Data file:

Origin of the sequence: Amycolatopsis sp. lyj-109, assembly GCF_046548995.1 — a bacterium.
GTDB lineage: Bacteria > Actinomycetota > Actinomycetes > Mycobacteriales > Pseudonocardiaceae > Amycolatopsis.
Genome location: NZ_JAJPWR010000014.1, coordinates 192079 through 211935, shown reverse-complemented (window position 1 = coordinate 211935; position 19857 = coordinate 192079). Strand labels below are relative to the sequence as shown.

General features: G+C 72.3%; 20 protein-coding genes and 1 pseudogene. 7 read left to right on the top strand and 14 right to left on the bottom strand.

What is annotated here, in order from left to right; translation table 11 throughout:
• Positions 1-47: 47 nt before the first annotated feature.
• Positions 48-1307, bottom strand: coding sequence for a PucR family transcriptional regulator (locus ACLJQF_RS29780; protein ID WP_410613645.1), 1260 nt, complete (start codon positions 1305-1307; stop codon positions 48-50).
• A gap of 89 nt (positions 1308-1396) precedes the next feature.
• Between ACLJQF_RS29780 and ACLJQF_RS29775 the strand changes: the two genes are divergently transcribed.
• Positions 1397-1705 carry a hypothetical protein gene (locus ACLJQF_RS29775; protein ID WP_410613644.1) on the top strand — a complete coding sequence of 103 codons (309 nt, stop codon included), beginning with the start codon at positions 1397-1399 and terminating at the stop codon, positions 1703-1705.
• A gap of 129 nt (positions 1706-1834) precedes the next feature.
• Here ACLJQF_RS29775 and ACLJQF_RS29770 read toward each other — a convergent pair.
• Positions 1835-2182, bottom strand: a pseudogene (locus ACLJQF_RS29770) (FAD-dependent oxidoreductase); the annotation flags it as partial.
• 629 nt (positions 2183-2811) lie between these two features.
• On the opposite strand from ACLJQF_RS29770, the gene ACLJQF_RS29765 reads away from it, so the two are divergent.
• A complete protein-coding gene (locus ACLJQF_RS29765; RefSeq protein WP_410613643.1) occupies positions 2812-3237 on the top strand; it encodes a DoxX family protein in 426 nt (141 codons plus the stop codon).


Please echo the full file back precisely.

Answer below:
Origin of the sequence: Amycolatopsis sp. lyj-109, assembly GCF_046548995.1 — a bacterium.
GTDB lineage: Bacteria > Actinomycetota > Actinomycetes > Mycobacteriales > Pseudonocardiaceae > Amycolatopsis.
Genome location: NZ_JAJPWR010000014.1, coordinates 192079 through 211935, shown reverse-complemented (window position 1 = coordinate 211935; position 19857 = coordinate 192079). Strand labels below are relative to the sequence as shown.

General features: G+C 72.3%; 20 protein-coding genes and 1 pseudogene. 7 read left to right on the top strand and 14 right to left on the bottom strand.

What is annotated here, in order from left to right; translation table 11 throughout:
• Positions 1-47: 47 nt before the first annotated feature.
• Positions 48-1307, bottom strand: coding sequence for a PucR family transcriptional regulator (locus ACLJQF_RS29780; protein ID WP_410613645.1), 1260 nt, complete (start codon positions 1305-1307; stop codon positions 48-50).
• A gap of 89 nt (positions 1308-1396) precedes the next feature.
• Between ACLJQF_RS29780 and ACLJQF_RS29775 the strand changes: the two genes are divergently transcribed.
• Positions 1397-1705 carry a hypothetical protein gene (locus ACLJQF_RS29775; protein ID WP_410613644.1) on the top strand — a complete coding sequence of 103 codons (309 nt, stop codon included), beginning with the start codon at positions 1397-1399 and terminating at the stop codon, positions 1703-1705.
• A gap of 129 nt (positions 1706-1834) precedes the next feature.
• Here ACLJQF_RS29775 and ACLJQF_RS29770 read toward each other — a convergent pair.
• Positions 1835-2182, bottom strand: a pseudogene (locus ACLJQF_RS29770) (FAD-dependent oxidoreductase); the annotation flags it as partial.
• 629 nt (positions 2183-2811) lie between these two features.
• On the opposite strand from ACLJQF_RS29770, the gene ACLJQF_RS29765 reads away from it, so the two are divergent.
• A complete protein-coding gene (locus ACLJQF_RS29765; RefSeq protein WP_410613643.1) occupies positions 2812-3237 on the top strand; it encodes a DoxX family protein in 426 nt (141 codons plus the stop codon).